What Is Butter?
Butter is a dairy product made from the proteins and fats found in milk and cream. In the U.S., most butter is cow milk-based, but butter also comes from many other sources such as milk from sheep, goats, buffalo, and yaks.
Manufacturers and home chefs make butter by churning milk or cream to separate fat from the buttermilk. They also sometimes add salt and food coloring.
Nondairy "butters" like peanut butter, apple butter, and cocoa butter are not butter in the literal sense but do resemble butter in consistency.
Some studies hint at links between high-fat dairy products like butter and lower chances of obesity, diabetes, and heart problems. Still, remember that butter is high in calories and saturated fat.
While butter is often dismissed as a universally unhealthy ingredient, scientists have debated its health benefits for decades. After all, butter of all varieties is high in fat because, by definition, it's made of milk fat. But there's more to this common kitchen ingredient than its fat content.
Butter Nutrition Information
One tablespoon of unsalted butter contains:
- 102 calories
- 12 grams of fat
- 0 grams of carbohydrates, fiber, sugar, and protein
Butter is a source of:
- Vitamin A
- Vitamin D
- Vitamin E
Types of Butter
Butter comes in many forms that can be used for different purposes.
Grass-fed butter offers some health benefits to counteract the health risks it poses. It appears to have lower levels of saturated fats and more unsaturated fats than standard butter. This is because grass-fed butter is made from the milk of cows that are allowed to graze instead of being fed high-grain diets. Studies show that consuming grass-fed butter in moderation may have more benefits and fewer risks than consuming standard butter.
A 1-tablespoon serving of grass-fed butter contains:
- Calories: 102
- Protein: Less than 1 gram
- Fat: 12 grams
- Carbohydrates: Less than 1 gram
- Fiber: Less than 1 gram
- Sugar: Less than 1 gram
Grass-fed butter is a rich source of:
- Vitamin K
- Omega-3 fatty acids
- Conjugated linoleic acid
- Saturated fats
Grass-fed butter is also a great source of vitamin A. This vitamin has been connected to a possible lower risk of conditions like cataracts, diarrhea, measles, and breast cancer.
Regular butter can be whipped using nitrogen gas in order to add volume. Whipped butter is best for spreading and should not be used in recipes. The density is different, and recipes won't turn out the same.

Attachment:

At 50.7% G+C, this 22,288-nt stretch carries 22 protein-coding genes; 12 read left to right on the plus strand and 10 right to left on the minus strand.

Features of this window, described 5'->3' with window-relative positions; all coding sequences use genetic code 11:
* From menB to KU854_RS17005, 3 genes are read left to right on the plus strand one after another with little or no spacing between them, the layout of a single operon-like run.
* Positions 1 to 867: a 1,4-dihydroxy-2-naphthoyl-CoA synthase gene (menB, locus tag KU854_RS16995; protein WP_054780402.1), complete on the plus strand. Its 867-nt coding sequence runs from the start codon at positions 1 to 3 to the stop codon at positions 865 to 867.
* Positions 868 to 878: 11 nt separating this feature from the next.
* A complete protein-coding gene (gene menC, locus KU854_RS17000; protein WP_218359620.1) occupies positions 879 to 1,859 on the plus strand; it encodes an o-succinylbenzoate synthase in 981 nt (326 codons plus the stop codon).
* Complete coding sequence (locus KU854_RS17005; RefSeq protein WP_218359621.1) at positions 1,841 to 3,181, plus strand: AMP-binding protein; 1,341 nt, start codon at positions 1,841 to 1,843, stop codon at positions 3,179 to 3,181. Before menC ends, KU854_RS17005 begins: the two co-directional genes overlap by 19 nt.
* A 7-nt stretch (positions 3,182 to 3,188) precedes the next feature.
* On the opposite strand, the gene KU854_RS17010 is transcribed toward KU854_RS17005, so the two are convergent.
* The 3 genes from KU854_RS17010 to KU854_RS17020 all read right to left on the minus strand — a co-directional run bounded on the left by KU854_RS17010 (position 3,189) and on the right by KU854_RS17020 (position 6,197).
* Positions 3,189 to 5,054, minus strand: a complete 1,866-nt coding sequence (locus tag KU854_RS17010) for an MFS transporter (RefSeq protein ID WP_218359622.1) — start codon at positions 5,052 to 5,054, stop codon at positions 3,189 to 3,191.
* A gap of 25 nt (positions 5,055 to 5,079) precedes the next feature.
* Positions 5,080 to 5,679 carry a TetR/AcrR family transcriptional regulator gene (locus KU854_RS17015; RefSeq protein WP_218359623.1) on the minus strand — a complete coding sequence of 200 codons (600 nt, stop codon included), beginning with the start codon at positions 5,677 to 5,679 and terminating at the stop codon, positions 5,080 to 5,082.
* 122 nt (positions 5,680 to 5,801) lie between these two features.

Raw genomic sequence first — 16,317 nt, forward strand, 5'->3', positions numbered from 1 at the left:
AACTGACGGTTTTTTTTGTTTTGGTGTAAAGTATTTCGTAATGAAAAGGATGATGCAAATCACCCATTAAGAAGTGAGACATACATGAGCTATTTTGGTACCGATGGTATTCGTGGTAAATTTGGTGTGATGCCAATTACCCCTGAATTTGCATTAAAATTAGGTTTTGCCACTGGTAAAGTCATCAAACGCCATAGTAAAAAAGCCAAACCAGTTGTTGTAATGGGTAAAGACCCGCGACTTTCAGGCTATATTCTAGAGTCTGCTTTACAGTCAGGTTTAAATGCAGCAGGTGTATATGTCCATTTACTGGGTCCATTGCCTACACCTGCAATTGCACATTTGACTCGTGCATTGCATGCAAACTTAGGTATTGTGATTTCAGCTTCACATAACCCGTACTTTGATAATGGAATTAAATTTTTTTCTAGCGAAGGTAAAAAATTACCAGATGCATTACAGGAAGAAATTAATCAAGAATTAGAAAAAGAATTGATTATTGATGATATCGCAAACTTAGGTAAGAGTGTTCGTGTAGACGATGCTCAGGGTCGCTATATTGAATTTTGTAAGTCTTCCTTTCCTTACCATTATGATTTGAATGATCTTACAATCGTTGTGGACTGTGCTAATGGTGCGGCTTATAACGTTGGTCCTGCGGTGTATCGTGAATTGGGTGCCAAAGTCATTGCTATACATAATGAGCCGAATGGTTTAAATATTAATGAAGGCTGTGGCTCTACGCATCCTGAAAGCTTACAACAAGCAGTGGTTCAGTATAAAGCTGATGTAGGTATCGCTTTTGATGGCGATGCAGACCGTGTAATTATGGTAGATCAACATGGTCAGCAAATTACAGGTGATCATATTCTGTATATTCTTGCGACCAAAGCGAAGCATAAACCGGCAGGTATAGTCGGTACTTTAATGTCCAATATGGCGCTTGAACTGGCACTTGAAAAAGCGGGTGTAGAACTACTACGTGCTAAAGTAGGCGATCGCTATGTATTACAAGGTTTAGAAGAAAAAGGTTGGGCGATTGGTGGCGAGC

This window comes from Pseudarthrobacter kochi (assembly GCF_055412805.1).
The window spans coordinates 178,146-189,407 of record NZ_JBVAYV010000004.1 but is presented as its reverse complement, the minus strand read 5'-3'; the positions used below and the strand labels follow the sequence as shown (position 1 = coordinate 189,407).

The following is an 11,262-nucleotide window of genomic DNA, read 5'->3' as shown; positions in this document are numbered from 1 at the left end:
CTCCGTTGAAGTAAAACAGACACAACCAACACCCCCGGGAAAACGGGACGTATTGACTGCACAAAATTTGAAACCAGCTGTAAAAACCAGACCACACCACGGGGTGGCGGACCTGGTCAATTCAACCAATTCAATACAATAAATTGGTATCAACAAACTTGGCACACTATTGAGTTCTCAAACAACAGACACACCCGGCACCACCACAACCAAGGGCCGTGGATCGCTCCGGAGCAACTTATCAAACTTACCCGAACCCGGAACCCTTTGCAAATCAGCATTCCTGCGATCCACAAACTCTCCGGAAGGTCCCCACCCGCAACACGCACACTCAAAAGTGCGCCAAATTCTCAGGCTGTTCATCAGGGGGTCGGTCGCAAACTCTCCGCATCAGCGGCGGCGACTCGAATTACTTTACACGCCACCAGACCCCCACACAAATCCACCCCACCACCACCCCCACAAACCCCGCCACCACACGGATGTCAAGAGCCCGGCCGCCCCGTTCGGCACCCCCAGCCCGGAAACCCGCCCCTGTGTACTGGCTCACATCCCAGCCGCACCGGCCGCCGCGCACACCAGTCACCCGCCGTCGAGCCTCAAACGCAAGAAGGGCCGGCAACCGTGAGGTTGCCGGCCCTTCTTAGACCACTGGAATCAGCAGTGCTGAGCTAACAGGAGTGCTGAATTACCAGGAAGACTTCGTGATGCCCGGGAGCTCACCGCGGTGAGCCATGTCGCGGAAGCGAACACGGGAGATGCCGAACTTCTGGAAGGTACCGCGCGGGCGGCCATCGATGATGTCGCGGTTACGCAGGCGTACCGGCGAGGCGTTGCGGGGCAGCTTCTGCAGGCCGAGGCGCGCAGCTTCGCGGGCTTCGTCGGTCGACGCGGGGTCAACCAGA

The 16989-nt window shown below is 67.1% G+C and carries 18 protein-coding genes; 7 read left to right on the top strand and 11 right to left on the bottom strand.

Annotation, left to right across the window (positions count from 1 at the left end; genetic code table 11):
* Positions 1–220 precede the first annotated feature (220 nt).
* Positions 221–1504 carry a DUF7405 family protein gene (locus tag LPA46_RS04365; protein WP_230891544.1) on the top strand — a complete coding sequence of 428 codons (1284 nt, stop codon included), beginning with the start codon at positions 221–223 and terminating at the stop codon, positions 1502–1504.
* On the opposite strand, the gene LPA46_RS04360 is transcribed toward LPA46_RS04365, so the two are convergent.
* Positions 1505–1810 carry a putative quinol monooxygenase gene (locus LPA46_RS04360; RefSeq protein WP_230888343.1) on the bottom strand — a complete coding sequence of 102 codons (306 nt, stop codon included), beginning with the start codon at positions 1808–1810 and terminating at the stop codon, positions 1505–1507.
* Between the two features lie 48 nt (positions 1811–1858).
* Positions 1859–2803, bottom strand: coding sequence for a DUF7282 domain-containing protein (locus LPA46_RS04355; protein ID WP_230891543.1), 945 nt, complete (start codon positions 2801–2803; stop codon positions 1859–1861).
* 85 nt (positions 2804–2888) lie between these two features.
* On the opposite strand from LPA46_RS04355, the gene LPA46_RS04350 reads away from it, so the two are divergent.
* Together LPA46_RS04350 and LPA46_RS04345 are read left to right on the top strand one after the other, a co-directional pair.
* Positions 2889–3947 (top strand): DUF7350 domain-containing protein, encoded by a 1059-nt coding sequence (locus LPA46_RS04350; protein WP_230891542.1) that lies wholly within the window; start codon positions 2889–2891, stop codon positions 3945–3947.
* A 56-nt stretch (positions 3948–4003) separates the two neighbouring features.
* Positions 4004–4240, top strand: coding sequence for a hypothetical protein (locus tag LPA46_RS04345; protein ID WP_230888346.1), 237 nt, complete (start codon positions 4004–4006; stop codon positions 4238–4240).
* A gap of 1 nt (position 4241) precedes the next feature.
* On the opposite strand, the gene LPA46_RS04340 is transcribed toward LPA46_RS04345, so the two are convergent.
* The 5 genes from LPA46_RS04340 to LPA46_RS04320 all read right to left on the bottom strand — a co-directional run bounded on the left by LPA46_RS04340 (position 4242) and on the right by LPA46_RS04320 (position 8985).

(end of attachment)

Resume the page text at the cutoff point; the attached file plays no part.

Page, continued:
This type of butter contains around 40% less milk fat. Fat from cow's milk is replaced with water and gelatin. Because this type of butter has more water in it, you shouldn't use it to replace regular butter in baked goods or for pan-frying food.
Clarified butter (ghee)
You can make clarified butter, or ghee, at home by separating melted butter from the milk solids and water. When you melt butter in a pan, remove the frothy white part that separates on top. Then pour off the clear butter, and throw away the milk solids left at the bottom.
Ghee has a rich, nutty flavor and is often used in Indian cooking. Its high smoke point makes it well-suited for frying and sautéing foods at high heat.
Margarine vs. Butter
Butter comes in many forms, but margarine is not one of them. Both are yellow, available as sticks or spreads, and used for cooking and baking. But when you start to break it down, margarine and butter are made of different ingredients and provide different health benefits.
Butter is made from heavy cream. It contains higher levels of saturated fat, which can lead to several risks. Margarine is made from vegetable oils. Here's how the fat in margarine and butter compare:
Margarine's "good" fats. Margarine's vegetable oils contain unsaturated fats, which are divided into polyunsaturated and monounsaturated fats. When used as a replacement for saturated fat, they help lower LDL cholesterol—the "bad" cholesterol that clogs arteries.
Unsaturated fats are commonly found in plants and vegetables. Because unsaturated fats are liquid at room temperature, margarine isn't good for baking. But unsaturated fats are considered "good" because they play several beneficial roles. They can help:
- Improve your blood cholesterol levels
- Ease inflammation
- Stabilize your heart rhythm
- Lower your chances of heart disease